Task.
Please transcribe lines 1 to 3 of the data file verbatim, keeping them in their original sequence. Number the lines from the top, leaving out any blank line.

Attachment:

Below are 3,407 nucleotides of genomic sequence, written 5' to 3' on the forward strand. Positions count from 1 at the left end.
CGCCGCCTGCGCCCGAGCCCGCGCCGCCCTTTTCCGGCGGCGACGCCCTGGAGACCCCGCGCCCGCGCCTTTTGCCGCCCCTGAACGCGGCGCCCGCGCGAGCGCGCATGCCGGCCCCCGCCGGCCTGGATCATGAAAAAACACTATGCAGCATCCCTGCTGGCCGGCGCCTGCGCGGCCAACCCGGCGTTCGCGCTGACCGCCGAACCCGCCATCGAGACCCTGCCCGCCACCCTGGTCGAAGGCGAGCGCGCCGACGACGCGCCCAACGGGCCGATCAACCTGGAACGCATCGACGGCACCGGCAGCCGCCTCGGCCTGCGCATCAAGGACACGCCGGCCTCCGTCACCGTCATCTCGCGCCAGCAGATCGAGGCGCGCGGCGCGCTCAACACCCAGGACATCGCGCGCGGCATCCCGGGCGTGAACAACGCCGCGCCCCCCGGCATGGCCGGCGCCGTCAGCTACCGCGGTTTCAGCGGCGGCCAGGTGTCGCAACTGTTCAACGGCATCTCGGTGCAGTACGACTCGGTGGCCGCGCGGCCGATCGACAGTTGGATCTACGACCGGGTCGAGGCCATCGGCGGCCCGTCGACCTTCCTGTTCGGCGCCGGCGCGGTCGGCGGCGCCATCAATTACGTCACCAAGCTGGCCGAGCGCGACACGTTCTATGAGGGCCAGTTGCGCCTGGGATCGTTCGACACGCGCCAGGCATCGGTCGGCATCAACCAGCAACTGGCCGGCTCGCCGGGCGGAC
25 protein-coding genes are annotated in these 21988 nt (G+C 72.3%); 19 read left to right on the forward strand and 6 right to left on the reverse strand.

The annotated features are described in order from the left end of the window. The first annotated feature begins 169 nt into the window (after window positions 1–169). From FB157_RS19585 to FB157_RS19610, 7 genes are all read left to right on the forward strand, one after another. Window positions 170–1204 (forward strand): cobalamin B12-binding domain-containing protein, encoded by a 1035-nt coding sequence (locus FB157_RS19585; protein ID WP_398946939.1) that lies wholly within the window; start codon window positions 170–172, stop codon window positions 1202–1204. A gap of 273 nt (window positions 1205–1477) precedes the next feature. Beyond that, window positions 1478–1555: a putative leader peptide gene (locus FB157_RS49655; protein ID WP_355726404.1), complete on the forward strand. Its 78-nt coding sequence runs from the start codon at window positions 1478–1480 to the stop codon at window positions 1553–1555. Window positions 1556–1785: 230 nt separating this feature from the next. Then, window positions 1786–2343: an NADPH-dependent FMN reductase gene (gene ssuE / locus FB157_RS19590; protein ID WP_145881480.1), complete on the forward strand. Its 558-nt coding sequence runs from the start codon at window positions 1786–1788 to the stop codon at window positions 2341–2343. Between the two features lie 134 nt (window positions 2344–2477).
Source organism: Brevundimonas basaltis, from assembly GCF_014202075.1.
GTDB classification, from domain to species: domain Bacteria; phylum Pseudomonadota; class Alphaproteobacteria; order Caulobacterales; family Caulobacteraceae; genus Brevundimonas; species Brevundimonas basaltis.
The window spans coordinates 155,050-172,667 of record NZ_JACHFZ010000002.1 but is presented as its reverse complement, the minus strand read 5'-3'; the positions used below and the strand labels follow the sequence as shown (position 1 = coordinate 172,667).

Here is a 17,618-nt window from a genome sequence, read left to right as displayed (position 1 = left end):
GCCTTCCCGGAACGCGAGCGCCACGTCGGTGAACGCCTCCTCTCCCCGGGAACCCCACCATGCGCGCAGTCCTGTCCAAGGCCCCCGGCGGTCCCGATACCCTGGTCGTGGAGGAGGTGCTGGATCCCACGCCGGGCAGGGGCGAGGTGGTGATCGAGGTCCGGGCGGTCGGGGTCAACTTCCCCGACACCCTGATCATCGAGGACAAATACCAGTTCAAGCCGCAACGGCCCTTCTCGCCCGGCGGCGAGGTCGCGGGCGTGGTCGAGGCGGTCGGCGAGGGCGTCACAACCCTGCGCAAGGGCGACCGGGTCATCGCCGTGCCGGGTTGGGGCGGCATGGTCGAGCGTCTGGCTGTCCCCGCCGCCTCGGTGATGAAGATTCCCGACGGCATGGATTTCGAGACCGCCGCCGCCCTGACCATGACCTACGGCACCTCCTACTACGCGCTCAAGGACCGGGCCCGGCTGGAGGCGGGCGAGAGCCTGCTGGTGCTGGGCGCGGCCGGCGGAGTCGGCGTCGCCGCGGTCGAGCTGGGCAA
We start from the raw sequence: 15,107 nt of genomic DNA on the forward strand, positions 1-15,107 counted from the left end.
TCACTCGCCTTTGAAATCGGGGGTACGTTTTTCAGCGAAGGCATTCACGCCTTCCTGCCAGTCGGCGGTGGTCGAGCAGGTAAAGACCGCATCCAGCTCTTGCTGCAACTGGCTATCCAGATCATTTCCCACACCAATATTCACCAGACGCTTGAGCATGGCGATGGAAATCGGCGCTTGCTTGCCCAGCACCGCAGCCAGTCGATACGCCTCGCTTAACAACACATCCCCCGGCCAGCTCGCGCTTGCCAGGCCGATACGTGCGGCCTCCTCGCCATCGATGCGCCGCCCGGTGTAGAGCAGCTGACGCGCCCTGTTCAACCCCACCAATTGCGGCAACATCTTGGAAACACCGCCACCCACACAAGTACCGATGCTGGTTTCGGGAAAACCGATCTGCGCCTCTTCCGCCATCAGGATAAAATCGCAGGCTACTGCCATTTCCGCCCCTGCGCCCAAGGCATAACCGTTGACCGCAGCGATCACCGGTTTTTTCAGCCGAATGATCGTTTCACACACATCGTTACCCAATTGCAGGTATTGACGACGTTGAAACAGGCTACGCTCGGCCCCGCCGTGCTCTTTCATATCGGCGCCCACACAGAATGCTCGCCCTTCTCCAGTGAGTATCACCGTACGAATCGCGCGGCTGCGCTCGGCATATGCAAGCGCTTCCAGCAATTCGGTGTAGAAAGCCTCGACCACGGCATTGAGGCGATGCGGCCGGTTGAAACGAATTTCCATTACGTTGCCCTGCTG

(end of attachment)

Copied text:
Below are 3,407 nucleotides of genomic sequence, written 5' to 3' on the forward strand. Positions count from 1 at the left end.
CGCCGCCTGCGCCCGAGCCCGCGCCGCCCTTTTCCGGCGGCGACGCCCTGGAGACCCCGCGCCCGCGCCTTTTGCCGCCCCTGAACGCGGCGCCCGCGCGAGCGCGCATGCCGGCCCCCGCCGGCCTGGATCATGAAAAAACACTATGCAGCATCCCTGCTGGCCGGCGCCTGCGCGGCCAACCCGGCGTTCGCGCTGACCGCCGAACCCGCCATCGAGACCCTGCCCGCCACCCTGGTCGAAGGCGAGCGCGCCGACGACGCGCCCAACGGGCCGATCAACCTGGAACGCATCGACGGCACCGGCAGCCGCCTCGGCCTGCGCATCAAGGACACGCCGGCCTCCGTCACCGTCATCTCGCGCCAGCAGATCGAGGCGCGCGGCGCGCTCAACACCCAGGACATCGCGCGCGGCATCCCGGGCGTGAACAACGCCGCGCCCCCCGGCATGGCCGGCGCCGTCAGCTACCGCGGTTTCAGCGGCGGCCAGGTGTCGCAACTGTTCAACGGCATCTCGGTGCAGTACGACTCGGTGGCCGCGCGGCCGATCGACAGTTGGATCTACGACCGGGTCGAGGCCATCGGCGGCCCGTCGACCTTCCTGTTCGGCGCCGGCGCGGTCGGCGGCGCCATCAATTACGTCACCAAGCTGGCCGAGCGCGACACGTTCTATGAGGGCCAGTTGCGCCTGGGATCGTTCGACACGCGCCAGGCATCGGTCGGCATCAACCAGCAACTGGCCGGCTCGCCGGGCGGAC
25 protein-coding genes are annotated in these 21988 nt (G+C 72.3%); 19 read left to right on the forward strand and 6 right to left on the reverse strand.